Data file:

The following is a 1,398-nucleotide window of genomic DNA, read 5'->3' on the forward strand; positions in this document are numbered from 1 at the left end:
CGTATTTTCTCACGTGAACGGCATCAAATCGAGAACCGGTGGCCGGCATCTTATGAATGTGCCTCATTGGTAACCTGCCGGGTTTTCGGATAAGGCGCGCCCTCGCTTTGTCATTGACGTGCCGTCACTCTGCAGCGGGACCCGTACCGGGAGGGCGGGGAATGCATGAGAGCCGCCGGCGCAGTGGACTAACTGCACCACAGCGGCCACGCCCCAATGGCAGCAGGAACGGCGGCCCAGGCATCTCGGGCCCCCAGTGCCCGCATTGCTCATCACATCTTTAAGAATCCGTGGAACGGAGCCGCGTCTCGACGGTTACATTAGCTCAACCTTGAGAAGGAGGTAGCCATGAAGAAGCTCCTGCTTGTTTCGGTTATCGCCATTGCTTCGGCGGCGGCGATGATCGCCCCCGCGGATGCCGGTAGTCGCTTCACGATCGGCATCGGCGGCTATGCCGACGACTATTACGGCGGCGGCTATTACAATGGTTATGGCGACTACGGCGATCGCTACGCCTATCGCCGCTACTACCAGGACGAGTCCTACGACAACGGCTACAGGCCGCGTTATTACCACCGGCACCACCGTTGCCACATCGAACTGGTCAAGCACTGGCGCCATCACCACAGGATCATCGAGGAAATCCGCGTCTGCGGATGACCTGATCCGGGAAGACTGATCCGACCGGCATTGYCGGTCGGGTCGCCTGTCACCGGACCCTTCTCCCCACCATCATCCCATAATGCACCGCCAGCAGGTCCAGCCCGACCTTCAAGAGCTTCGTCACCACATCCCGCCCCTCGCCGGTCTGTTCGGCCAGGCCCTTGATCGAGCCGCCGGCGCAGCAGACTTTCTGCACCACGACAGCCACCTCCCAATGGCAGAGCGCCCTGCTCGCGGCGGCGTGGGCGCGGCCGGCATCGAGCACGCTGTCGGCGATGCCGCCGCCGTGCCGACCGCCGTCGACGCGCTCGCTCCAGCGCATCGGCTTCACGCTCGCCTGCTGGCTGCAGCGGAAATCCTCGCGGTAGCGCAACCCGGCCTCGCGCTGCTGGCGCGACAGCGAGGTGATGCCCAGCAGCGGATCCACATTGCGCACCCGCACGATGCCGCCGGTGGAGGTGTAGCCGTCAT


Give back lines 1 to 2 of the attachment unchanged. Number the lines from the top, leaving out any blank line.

The following is a 1,398-nucleotide window of genomic DNA, read 5'->3' on the forward strand; positions in this document are numbered from 1 at the left end:
CGTATTTTCTCACGTGAACGGCATCAAATCGAGAACCGGTGGCCGGCATCTTATGAATGTGCCTCATTGGTAACCTGCCGGGTTTTCGGATAAGGCGCGCCCTCGCTTTGTCATTGACGTGCCGTCACTCTGCAGCGGGACCCGTACCGGGAGGGCGGGGAATGCATGAGAGCCGCCGGCGCAGTGGACTAACTGCACCACAGCGGCCACGCCCCAATGGCAGCAGGAACGGCGGCCCAGGCATCTCGGGCCCCCAGTGCCCGCATTGCTCATCACATCTTTAAGAATCCGTGGAACGGAGCCGCGTCTCGACGGTTACATTAGCTCAACCTTGAGAAGGAGGTAGCCATGAAGAAGCTCCTGCTTGTTTCGGTTATCGCCATTGCTTCGGCGGCGGCGATGATCGCCCCCGCGGATGCCGGTAGTCGCTTCACGATCGGCATCGGCGGCTATGCCGACGACTATTACGGCGGCGGCTATTACAATGGTTATGGCGACTACGGCGATCGCTACGCCTATCGCCGCTACTACCAGGACGAGTCCTACGACAACGGCTACAGGCCGCGTTATTACCACCGGCACCACCGTTGCCACATCGAACTGGTCAAGCACTGGCGCCATCACCACAGGATCATCGAGGAAATCCGCGTCTGCGGATGACCTGATCCGGGAAGACTGATCCGACCGGCATTGYCGGTCGGGTCGCCTGTCACCGGACCCTTCTCCCCACCATCATCCCATAATGCACCGCCAGCAGGTCCAGCCCGACCTTCAAGAGCTTCGTCACCACATCCCGCCCCTCGCCGGTCTGTTCGGCCAGGCCCTTGATCGAGCCGCCGGCGCAGCAGACTTTCTGCACCACGACAGCCACCTCCCAATGGCAGAGCGCCCTGCTCGCGGCGGCGTGGGCGCGGCCGGCATCGAGCACGCTGTCGGCGATGCCGCCGCCGTGCCGACCGCCGTCGACGCGCTCGCTCCAGCGCATCGGCTTCACGCTCGCCTGCTGGCTGCAGCGGAAATCCTCGCGGTAGCGCAACCCGGCCTCGCGCTGCTGGCGCGACAGCGAGGTGATGCCCAGCAGCGGATCCACATTGCGCACCCGCACGATGCCGCCGGTGGAGGTGTAGCCGTCAT